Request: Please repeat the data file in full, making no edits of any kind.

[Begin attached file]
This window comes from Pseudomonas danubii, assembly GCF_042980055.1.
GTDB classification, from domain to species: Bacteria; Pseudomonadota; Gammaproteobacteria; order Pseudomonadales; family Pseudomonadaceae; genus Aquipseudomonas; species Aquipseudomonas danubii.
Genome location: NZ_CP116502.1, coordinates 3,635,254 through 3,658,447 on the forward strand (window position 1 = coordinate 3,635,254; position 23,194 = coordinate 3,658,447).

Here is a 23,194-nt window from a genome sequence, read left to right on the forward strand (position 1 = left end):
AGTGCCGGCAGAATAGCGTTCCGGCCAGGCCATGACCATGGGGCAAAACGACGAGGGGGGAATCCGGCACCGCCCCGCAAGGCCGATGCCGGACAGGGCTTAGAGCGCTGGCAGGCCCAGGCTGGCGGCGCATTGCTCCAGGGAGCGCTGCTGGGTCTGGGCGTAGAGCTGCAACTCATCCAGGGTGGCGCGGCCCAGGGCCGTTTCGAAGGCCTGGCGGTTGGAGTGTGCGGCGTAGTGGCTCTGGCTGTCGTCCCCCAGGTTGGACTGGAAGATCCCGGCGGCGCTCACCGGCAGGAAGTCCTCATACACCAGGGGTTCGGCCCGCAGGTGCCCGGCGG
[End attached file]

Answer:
This window comes from Pseudomonas danubii, assembly GCF_042980055.1.
GTDB classification, from domain to species: Bacteria; Pseudomonadota; Gammaproteobacteria; order Pseudomonadales; family Pseudomonadaceae; genus Aquipseudomonas; species Aquipseudomonas danubii.
Genome location: NZ_CP116502.1, coordinates 3,635,254 through 3,658,447 on the forward strand (window position 1 = coordinate 3,635,254; position 23,194 = coordinate 3,658,447).

Here is a 23,194-nt window from a genome sequence, read left to right on the forward strand (position 1 = left end):
AGTGCCGGCAGAATAGCGTTCCGGCCAGGCCATGACCATGGGGCAAAACGACGAGGGGGGAATCCGGCACCGCCCCGCAAGGCCGATGCCGGACAGGGCTTAGAGCGCTGGCAGGCCCAGGCTGGCGGCGCATTGCTCCAGGGAGCGCTGCTGGGTCTGGGCGTAGAGCTGCAACTCATCCAGGGTGGCGCGGCCCAGGGCCGTTTCGAAGGCCTGGCGGTTGGAGTGTGCGGCGTAGTGGCTCTGGCTGTCGTCCCCCAGGTTGGACTGGAAGATCCCGGCGGCGCTCACCGGCAGGAAGTCCTCATACACCAGGGGTTCGGCCCGCAGGTGCCCGGCGG